In the preferred embodiment, the formation of this distal seal area is facilitated by having the outer body tube 24 and the transition tube 42 made of materials which are readily heat-sealed together. The outer body tube 24 can be made, for example, of a nylon material or of a polyamide material, such as an extruded nylon homopolymer or a copolymer or blend of homopolymer and copolymer. In the preferred embodiment, at least a portion of the outer surface of the transition tube 42 is made of a nylon material, and can be made of the same nylon material or polyamide material as the material of which the outer body tube 24 is made. Preferably, at least a portion of the inner surface of the transition tube 42 can be made of a material such as a polyethylene, which more readily bonds to the proximal cannula 14 than does a polyamide or nylon material. In the preferred arrangement, the cannula 14 is made of stainless steel, and the outer body tube 24 is made of nylon 12. In order to accommodate these materials, the transition tube 42 is preferably made of two different materials. The preferred manner of accomplishing this desired result is to have the transition tube 42 be formed as a coextrusion. The coextrusion as an example may provide an inner surface of polyethylene, which bonds well to stainless steel, and an external surface of a nylon material or other material which readily bonds to the distal end assembly.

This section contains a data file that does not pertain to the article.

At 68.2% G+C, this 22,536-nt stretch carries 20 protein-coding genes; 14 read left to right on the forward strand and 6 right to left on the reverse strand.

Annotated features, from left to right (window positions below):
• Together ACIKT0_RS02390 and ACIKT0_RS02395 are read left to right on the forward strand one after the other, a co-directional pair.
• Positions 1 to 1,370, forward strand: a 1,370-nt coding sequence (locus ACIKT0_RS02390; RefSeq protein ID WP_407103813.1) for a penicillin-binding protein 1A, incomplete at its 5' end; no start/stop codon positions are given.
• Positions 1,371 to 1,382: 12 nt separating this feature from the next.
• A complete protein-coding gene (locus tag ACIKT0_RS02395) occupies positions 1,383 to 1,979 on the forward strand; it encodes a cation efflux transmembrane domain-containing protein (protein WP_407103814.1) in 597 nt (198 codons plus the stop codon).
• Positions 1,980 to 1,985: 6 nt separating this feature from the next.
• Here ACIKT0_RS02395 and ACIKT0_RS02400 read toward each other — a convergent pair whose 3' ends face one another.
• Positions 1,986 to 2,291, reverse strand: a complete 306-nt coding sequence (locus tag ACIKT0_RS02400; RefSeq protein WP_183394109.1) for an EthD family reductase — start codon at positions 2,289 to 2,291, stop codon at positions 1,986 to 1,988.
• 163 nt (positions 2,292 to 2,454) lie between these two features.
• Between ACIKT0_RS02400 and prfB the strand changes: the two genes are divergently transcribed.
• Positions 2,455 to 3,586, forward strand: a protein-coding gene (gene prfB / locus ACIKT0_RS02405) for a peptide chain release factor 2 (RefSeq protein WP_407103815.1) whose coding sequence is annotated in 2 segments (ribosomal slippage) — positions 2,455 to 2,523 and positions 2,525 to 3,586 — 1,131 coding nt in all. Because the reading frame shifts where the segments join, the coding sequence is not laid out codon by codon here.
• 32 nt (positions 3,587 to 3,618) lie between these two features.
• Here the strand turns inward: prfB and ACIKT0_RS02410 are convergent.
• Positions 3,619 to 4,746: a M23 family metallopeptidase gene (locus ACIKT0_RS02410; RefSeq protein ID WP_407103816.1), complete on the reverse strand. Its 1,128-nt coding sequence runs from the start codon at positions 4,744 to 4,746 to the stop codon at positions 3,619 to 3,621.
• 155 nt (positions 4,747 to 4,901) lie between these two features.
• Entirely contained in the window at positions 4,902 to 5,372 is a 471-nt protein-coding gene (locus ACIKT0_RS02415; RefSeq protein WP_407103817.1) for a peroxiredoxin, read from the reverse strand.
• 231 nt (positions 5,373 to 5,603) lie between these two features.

A typical guidewire tube 26 will preferably accommodate a guidewire 38 having an outer diameter of 0.0014 inch (0.036 mm) when the dilatation catheter 10 is of the percutaneous transluminal catheter angioplasty or PTCA type. When the catheter is, for example, of the percutaneous transluminal angioplasty or PTA type, the guidewire tube 26 will accommodate a guidewire 38 of a larger outer diameter, usually on the order of 0.0018 inch (0.046 mm). When the stiffening member 40 is made of a round stainless steel wire, the diameter of the wire 40 may be selected among various sizes.
Typically, the transition assembly 18 has a total length of between about 10 cm and about 35 cm, preferably between about 12 cm and about 20 cm. The length of the stiffening member 40 can range between about 5 cm and about 30 cm, preferably between about 8 cm and about 18 cm.